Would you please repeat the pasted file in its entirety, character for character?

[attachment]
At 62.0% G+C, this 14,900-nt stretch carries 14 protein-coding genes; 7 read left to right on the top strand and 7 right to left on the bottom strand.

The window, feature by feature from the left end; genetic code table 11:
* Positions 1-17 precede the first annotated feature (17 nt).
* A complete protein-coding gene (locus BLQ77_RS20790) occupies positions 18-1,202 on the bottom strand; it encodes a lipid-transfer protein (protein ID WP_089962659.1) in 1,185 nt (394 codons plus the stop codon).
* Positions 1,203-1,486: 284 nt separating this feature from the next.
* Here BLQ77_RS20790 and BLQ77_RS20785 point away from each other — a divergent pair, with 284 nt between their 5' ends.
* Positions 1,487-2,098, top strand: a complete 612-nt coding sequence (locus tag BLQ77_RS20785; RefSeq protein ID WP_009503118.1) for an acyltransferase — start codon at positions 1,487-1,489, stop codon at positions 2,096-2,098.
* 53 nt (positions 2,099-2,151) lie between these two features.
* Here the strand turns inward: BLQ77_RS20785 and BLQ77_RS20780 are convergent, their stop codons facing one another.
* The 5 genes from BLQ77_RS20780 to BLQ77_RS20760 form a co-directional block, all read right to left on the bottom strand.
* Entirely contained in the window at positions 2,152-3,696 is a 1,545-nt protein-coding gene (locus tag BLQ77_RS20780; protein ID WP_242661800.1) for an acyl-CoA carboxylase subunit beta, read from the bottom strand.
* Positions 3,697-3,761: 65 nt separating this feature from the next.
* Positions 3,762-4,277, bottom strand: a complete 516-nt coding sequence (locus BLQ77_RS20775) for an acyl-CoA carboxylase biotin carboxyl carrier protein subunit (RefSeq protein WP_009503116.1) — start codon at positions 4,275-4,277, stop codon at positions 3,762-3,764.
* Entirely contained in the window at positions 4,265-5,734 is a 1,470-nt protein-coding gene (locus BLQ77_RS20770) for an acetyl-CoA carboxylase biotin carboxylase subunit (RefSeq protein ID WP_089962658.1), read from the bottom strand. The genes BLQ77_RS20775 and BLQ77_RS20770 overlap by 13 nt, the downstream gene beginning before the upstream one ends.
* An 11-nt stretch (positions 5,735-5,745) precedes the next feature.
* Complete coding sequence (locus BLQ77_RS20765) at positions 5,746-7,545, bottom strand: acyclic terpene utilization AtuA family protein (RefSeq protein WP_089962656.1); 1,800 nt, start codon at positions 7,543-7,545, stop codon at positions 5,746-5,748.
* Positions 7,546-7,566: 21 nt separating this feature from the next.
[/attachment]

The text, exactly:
At 62.0% G+C, this 14,900-nt stretch carries 14 protein-coding genes; 7 read left to right on the top strand and 7 right to left on the bottom strand.

The window, feature by feature from the left end; genetic code table 11:
* Positions 1-17 precede the first annotated feature (17 nt).
* A complete protein-coding gene (locus BLQ77_RS20790) occupies positions 18-1,202 on the bottom strand; it encodes a lipid-transfer protein (protein ID WP_089962659.1) in 1,185 nt (394 codons plus the stop codon).
* Positions 1,203-1,486: 284 nt separating this feature from the next.
* Here BLQ77_RS20790 and BLQ77_RS20785 point away from each other — a divergent pair, with 284 nt between their 5' ends.
* Positions 1,487-2,098, top strand: a complete 612-nt coding sequence (locus tag BLQ77_RS20785; RefSeq protein ID WP_009503118.1) for an acyltransferase — start codon at positions 1,487-1,489, stop codon at positions 2,096-2,098.
* 53 nt (positions 2,099-2,151) lie between these two features.
* Here the strand turns inward: BLQ77_RS20785 and BLQ77_RS20780 are convergent, their stop codons facing one another.
* The 5 genes from BLQ77_RS20780 to BLQ77_RS20760 form a co-directional block, all read right to left on the bottom strand.
* Entirely contained in the window at positions 2,152-3,696 is a 1,545-nt protein-coding gene (locus tag BLQ77_RS20780; protein ID WP_242661800.1) for an acyl-CoA carboxylase subunit beta, read from the bottom strand.
* Positions 3,697-3,761: 65 nt separating this feature from the next.
* Positions 3,762-4,277, bottom strand: a complete 516-nt coding sequence (locus BLQ77_RS20775) for an acyl-CoA carboxylase biotin carboxyl carrier protein subunit (RefSeq protein WP_009503116.1) — start codon at positions 4,275-4,277, stop codon at positions 3,762-3,764.
* Entirely contained in the window at positions 4,265-5,734 is a 1,470-nt protein-coding gene (locus BLQ77_RS20770) for an acetyl-CoA carboxylase biotin carboxylase subunit (RefSeq protein ID WP_089962658.1), read from the bottom strand. The genes BLQ77_RS20775 and BLQ77_RS20770 overlap by 13 nt, the downstream gene beginning before the upstream one ends.
* An 11-nt stretch (positions 5,735-5,745) precedes the next feature.
* Complete coding sequence (locus BLQ77_RS20765) at positions 5,746-7,545, bottom strand: acyclic terpene utilization AtuA family protein (RefSeq protein WP_089962656.1); 1,800 nt, start codon at positions 7,543-7,545, stop codon at positions 5,746-5,748.
* Positions 7,546-7,566: 21 nt separating this feature from the next.